“It has a lot to do with having experienced a lot of deaths and of having had an aggressive cancer relatively young,” explained Carlos. “A life’s work is about connection and trying to find your own truth within the structures we live in, and art is such an important conduit for that.”

London’s Sadie Coles HQ has been involved in Condo since 2017. As one of the largest galleries participating in Condo’s London iterations, its directors can see the benefits for both established and emerging operations.

Nabuqi, installation view of How to Be “Good Life,” 2019, at Sadie Coles HQ, 2020. Courtesy of the artist and Edouard Malingue Gallery.

“By enabling younger galleries that may be restricted to their home region to take up shared residency with their London peers, Condo creates a unique situation for in-depth exchange and collaboration,” said gallery director Sadie Coles. “The immersive nature of the platform creates a brilliant opportunity for the visiting galleries to introduce their artists, as well as extending engagement with new wide-ranging audiences in the city, from curators, collectors, and writers to art students, beyond the time constraints of an art fair.”

The gallery was introduced to Martine Syms when it hosted New York’s Bridget Donahue for Condo in 2017. This initial connection resulted in a collaboration between the two galleries at this year’s Frieze Los Angeles fair, where they jointly presented a new video work by Syms.

Martine Syms, installation view of Ugly Plymouths, 2020, presented by Sadie Coles HQ and Bridget Donahue, 2020. © Martine Syms. Photo by Mario de Lopez. Courtesy of Sadie Coles HQ, London and Bridget Donahue, New York.

Martine Syms, installation view of Ugly Plymouths, 2020, presented by Sadie Coles HQ and Bridget Donahue, 2020. © Martine Syms. Photo by Mario de Lopez. Courtesy of Sadie Coles HQ, London and Bridget Donahue, New York.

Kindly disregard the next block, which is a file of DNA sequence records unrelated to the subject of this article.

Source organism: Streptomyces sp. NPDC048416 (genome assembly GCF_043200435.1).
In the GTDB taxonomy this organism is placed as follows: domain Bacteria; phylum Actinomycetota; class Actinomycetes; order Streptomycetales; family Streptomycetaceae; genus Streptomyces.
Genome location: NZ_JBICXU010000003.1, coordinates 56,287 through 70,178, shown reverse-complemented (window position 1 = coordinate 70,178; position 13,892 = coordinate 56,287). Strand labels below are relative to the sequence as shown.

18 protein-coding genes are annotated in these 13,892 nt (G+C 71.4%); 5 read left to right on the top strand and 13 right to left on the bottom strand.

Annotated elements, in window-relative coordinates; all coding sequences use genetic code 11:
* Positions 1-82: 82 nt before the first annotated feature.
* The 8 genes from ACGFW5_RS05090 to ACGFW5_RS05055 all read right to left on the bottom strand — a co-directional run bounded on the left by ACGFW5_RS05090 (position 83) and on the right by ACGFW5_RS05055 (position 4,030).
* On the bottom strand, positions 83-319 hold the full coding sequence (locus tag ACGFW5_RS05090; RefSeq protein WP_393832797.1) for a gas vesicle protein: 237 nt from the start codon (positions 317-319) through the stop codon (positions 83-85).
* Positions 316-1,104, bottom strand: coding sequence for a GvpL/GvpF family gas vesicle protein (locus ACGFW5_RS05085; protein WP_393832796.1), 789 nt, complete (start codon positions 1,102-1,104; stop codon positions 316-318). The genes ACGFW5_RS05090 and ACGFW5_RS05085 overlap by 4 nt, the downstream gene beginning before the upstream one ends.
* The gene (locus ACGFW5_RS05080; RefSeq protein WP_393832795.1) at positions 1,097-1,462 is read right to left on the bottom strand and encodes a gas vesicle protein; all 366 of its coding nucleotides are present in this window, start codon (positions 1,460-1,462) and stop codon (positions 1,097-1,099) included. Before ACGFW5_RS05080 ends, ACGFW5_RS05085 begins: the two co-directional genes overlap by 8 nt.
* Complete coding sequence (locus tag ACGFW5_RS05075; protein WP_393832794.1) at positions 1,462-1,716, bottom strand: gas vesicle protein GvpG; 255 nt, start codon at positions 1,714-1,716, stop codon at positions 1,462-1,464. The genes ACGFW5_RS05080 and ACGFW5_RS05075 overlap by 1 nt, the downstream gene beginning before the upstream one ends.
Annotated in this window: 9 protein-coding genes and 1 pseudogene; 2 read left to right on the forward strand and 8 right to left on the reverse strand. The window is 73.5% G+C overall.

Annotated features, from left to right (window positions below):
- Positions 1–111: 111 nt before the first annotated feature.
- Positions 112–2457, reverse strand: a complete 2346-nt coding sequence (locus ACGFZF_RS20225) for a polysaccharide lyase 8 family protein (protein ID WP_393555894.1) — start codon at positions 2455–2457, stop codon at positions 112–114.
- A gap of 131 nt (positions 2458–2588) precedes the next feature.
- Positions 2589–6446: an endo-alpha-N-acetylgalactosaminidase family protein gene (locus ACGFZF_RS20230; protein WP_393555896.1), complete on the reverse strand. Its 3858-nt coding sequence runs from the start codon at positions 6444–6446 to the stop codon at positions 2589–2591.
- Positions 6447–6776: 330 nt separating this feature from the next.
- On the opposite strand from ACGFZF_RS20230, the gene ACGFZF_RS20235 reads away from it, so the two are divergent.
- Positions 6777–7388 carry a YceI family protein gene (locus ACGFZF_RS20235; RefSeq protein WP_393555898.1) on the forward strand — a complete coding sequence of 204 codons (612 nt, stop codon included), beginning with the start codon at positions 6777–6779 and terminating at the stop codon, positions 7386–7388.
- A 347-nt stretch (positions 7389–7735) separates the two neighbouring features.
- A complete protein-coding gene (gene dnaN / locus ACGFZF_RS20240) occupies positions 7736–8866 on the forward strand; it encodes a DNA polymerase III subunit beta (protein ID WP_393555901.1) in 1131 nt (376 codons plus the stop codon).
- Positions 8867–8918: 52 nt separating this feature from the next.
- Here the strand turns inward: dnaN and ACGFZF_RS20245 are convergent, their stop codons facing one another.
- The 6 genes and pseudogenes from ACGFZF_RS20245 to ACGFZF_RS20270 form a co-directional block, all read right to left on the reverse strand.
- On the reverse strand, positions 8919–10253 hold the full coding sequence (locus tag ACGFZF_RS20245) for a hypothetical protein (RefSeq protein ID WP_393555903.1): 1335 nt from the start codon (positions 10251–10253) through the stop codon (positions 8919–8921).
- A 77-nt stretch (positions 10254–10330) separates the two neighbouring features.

Carlos’s open thinking means that she sees no barrier to expanding Condo as opportunities arise. In just four years, she has already created a network of dealers that spans every continent on Earth, apart from Antartica. She oversees the project as a whole, while gallery directors in each city run their local Condo editions because, as locals, they are best placed to do so.

“As much as possible, I wanted to cover different regions to create very international dialogues, and to choose cities that had enough of an audience and art community that it would be rewarding for visitor galleries,” Carlos said.

Locations, locations, locations

Installation view of works by Joachim Schmid presented by Gallery P420, 2019. Photo by Gui Gomes. Courtesy of Galeria Jaqueline Martins.

Condo’s unique model is free for host galleries and charges traveling galleries a modest one-time fee, making it an attractive alternative to many art fairs. In Athens, where rents are low, Condo takes the form of “Condo Unit,” with everything happening under one roof. In London, Condo spans the entire city, clustered in popular gallery neighborhoods.

“The challenges are as varied as each location,” said Carlos. “In the geographical sprawl of Mexico City, for example, it’s hard to create clusters of galleries, which is important to the project in order for that cross-pollination of gallery audiences to truly take place. In New York, the high overheads host galleries have to meet make it harder for them to share their spaces with visiting galleries any other time of year than summer, which is quiet audience-wise.”

For Carlos, it boils down to putting people first. Commerce, in its inevitability, comes second. She added, “Since we are ‘dealing’ in connection, emotion, and intellect, I believe that to prioritize those things is actually the right way round for ‘business.’”

Amah-Rose Abrams